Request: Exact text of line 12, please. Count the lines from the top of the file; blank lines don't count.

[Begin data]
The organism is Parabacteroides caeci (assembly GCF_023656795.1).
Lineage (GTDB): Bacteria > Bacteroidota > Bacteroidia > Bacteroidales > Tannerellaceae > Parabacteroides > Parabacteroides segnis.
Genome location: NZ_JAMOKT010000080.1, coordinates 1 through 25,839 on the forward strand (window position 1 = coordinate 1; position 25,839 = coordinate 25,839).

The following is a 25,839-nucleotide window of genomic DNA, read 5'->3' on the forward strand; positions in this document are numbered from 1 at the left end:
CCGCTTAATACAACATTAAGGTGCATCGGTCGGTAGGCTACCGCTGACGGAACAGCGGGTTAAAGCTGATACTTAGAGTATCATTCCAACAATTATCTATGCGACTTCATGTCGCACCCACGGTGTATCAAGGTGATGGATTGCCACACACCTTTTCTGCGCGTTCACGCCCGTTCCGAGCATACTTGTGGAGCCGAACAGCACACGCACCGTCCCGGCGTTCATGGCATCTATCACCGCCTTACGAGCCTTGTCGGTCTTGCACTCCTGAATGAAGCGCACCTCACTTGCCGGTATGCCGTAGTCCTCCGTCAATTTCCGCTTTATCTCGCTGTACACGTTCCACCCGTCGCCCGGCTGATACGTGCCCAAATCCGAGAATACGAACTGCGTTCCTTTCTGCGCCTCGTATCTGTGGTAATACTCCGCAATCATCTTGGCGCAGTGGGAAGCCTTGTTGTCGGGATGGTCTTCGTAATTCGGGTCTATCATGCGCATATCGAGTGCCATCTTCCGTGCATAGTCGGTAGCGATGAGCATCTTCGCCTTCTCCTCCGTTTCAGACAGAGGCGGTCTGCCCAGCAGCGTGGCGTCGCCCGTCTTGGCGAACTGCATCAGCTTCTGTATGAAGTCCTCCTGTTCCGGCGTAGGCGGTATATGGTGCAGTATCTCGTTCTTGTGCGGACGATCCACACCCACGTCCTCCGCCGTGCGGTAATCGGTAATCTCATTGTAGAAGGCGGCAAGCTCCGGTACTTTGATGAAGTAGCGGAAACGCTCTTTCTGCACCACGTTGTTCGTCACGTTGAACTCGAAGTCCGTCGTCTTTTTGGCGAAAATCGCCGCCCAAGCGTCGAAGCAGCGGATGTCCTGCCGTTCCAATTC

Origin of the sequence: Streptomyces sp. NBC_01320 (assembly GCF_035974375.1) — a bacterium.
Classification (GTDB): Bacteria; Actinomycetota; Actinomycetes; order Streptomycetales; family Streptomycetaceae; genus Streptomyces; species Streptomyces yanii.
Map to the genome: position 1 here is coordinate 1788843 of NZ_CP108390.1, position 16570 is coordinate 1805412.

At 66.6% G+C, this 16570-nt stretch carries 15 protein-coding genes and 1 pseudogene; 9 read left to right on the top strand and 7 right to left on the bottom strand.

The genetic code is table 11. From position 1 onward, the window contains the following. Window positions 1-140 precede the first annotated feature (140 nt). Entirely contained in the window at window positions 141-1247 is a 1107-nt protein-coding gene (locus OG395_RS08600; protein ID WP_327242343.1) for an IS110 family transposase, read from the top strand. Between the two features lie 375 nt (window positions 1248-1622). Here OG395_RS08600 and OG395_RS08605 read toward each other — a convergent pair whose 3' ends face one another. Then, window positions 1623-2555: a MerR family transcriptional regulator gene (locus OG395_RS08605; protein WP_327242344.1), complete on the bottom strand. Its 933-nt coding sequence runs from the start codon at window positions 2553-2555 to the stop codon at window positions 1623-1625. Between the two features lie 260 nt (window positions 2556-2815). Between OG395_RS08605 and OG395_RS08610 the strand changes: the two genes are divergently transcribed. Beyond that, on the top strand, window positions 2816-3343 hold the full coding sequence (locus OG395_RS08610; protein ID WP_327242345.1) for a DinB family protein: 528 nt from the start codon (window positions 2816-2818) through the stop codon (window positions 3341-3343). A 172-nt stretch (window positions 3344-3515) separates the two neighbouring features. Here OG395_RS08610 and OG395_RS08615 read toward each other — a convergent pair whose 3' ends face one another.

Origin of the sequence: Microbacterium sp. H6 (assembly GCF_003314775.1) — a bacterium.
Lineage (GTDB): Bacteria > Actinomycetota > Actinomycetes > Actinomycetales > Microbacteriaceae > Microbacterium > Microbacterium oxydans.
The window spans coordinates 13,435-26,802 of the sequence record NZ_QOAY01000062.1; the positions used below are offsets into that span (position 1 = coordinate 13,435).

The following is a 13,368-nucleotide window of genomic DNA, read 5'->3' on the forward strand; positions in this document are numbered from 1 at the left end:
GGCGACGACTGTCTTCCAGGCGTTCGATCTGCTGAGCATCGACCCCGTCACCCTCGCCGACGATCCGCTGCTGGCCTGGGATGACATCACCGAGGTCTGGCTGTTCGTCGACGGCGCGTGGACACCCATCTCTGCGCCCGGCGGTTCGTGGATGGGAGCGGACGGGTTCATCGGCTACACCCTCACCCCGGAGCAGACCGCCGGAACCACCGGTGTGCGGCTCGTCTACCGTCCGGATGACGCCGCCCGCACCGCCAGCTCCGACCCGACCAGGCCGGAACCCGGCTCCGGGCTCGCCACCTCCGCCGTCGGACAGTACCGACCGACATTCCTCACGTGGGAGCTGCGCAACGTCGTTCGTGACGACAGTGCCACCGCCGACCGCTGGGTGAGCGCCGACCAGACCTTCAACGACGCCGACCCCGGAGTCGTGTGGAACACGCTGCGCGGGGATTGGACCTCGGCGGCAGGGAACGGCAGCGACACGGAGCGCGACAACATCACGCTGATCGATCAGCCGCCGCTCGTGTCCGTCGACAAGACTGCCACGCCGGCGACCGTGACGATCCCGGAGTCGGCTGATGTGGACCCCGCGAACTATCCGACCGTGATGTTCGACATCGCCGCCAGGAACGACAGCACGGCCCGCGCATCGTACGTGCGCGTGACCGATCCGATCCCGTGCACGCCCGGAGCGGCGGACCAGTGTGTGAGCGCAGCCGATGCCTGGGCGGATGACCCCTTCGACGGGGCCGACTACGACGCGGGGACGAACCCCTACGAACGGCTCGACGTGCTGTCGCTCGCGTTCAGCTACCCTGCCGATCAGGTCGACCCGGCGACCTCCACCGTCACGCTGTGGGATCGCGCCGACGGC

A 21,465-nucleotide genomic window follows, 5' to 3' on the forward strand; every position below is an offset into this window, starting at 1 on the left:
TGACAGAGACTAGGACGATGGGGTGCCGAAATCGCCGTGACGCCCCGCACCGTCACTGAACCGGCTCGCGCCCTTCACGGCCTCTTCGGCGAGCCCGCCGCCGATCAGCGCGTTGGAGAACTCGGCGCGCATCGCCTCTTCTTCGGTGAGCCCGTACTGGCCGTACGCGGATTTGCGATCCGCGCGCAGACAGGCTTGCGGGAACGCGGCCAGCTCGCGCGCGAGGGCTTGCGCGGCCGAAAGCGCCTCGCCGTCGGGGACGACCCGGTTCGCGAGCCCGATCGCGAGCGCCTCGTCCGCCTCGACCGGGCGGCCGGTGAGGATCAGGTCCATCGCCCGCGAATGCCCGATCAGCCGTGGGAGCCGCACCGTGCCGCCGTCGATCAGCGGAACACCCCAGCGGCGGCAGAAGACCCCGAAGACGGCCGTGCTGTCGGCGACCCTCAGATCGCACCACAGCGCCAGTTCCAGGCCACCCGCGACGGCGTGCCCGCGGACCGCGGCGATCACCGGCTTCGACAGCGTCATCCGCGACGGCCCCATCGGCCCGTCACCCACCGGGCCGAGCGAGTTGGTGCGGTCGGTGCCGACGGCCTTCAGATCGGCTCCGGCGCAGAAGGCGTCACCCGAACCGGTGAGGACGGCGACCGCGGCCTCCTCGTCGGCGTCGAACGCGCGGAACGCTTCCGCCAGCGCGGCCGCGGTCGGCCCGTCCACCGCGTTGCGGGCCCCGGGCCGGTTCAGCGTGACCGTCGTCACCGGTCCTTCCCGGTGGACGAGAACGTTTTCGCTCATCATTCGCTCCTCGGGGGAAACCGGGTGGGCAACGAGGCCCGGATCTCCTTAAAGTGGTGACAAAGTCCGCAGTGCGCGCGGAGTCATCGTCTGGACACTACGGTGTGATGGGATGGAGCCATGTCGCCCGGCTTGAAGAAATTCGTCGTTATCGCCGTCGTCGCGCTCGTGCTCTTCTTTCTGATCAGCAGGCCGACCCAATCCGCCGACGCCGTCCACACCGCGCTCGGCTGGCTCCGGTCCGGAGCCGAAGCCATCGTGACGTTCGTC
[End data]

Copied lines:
Lineage (GTDB): Bacteria > Actinomycetota > Actinomycetes > Actinomycetales > Microbacteriaceae > Microbacterium > Microbacterium oxydans.